Watershed Legends

Wayne Higby, Jack Troy, and Paula Winokur

Oct 6th - Nov 19th, 2017

Watershed is pleased to host the 2017 Legends Award Ceremony at an historic venue in Philadelphia, a prominent region for the ceramic arts since the early 20th century. We are especially grateful to Helen Drutt English for serving as our Master of Ceremonis and to Glenn Adamson for delivering the keynote address about the honorees. The Clay Studio has generously partnered with us to host an exhibition of work by the 2017 Legends in conjunction with this special event.


Wayne Higby’s unique vision of the American landscape manifests in his work that ranges from vessel forms and tile to sculpture and architectural installation. He is a professor and the Robert C. Turner Chair of Ceramic Art at the New York State College of Ceramics, Alfred University. He is also Director and Chief Curator of the Alfred Ceramic Art Museum at Alfred University. Higby is a published authority on ceramic art, acknowledged for his lectures, essays, and critical evaluations. He has received the Master of the Media and the Distinguished Educator Awards from the James Renwick Alliance, and the American Craft Museum Visionary Award. Higby is an Honorary Professor of Art at Shanghai University and the Jingdezhen Ceramic Institute. He is also a Member of Honor of the National Council on Education for the Ceramic Arts (NCECA), a Life Trustee of the Haystack Mountain School of Crafts, and Vice President of the International Academy of Ceramics.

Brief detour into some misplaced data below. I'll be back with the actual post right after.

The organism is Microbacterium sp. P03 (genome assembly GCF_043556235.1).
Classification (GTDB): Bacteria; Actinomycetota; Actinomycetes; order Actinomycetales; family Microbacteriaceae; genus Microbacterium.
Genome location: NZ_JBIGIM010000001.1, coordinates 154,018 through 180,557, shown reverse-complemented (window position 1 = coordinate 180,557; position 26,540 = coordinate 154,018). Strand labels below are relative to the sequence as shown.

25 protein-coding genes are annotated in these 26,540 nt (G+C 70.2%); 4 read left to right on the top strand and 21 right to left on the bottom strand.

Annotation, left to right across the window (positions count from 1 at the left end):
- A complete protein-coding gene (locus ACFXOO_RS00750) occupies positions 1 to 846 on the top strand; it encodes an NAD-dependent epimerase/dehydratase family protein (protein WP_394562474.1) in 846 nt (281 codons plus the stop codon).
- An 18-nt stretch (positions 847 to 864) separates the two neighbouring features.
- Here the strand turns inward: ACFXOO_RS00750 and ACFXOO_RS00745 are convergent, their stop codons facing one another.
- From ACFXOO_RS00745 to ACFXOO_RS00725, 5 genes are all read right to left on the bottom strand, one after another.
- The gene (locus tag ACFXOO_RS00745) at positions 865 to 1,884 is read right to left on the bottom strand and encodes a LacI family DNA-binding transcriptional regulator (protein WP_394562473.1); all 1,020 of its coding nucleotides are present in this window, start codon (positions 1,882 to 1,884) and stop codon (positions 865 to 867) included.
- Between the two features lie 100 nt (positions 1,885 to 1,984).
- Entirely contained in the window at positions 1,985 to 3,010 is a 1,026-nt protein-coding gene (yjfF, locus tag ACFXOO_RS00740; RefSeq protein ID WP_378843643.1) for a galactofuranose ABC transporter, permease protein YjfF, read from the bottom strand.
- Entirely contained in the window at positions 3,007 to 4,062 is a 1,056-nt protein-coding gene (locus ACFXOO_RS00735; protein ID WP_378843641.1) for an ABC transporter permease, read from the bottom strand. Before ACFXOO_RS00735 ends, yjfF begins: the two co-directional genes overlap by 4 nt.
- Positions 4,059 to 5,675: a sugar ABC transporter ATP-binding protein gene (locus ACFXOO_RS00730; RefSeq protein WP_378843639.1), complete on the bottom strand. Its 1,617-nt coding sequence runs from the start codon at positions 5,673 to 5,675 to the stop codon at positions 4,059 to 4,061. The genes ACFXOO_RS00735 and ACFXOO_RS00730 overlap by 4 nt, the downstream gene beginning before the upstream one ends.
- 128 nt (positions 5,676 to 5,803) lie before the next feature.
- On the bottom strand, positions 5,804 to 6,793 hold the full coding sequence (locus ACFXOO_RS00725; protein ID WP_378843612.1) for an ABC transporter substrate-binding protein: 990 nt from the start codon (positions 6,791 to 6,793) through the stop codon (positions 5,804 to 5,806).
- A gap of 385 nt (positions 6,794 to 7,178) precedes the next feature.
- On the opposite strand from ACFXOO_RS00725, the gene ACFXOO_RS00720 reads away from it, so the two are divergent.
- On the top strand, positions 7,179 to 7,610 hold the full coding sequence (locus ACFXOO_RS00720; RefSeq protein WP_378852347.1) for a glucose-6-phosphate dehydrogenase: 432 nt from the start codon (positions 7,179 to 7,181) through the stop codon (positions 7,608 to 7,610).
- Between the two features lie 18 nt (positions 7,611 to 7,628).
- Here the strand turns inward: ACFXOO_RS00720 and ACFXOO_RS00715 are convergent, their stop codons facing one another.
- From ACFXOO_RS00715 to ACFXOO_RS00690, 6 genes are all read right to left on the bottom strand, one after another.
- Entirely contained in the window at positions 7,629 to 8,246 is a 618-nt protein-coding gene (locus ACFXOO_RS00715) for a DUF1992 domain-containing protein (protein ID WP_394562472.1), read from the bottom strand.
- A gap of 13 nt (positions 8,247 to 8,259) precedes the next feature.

Potter, writer, and teacher Jack Troy retired from Juniata College in 2006, where he taught for 39 years. He has led more than 230 workshops for potters at colleges, universities, and art centers in the US and abroad. His career has taken him to thirteen countries, and his work is in many private and public collections, including the Smithsonian Institution, Japan’s Shigaraki Ceramic Cultural Park, New Zealand’s Auckland Museum of Art and the Kalamazoo Institute of Art in Michigan.


Paula Winokur’s work was deeply influenced by information gathered from sites in the natural environment. She found herself particularly drawn to locations of geological transition: ledges, crevices, canyons, faults, and shifts. During her recent trips to Iceland and Greenland she observed calving glaciers and massive icebergs. This experience led to a body of work examining climate change. She preferred working in porcelain, as its qualities allowed her to explore issues of the landscape without resorting to literal interpretations.

Listen to 3 Conversations with these artists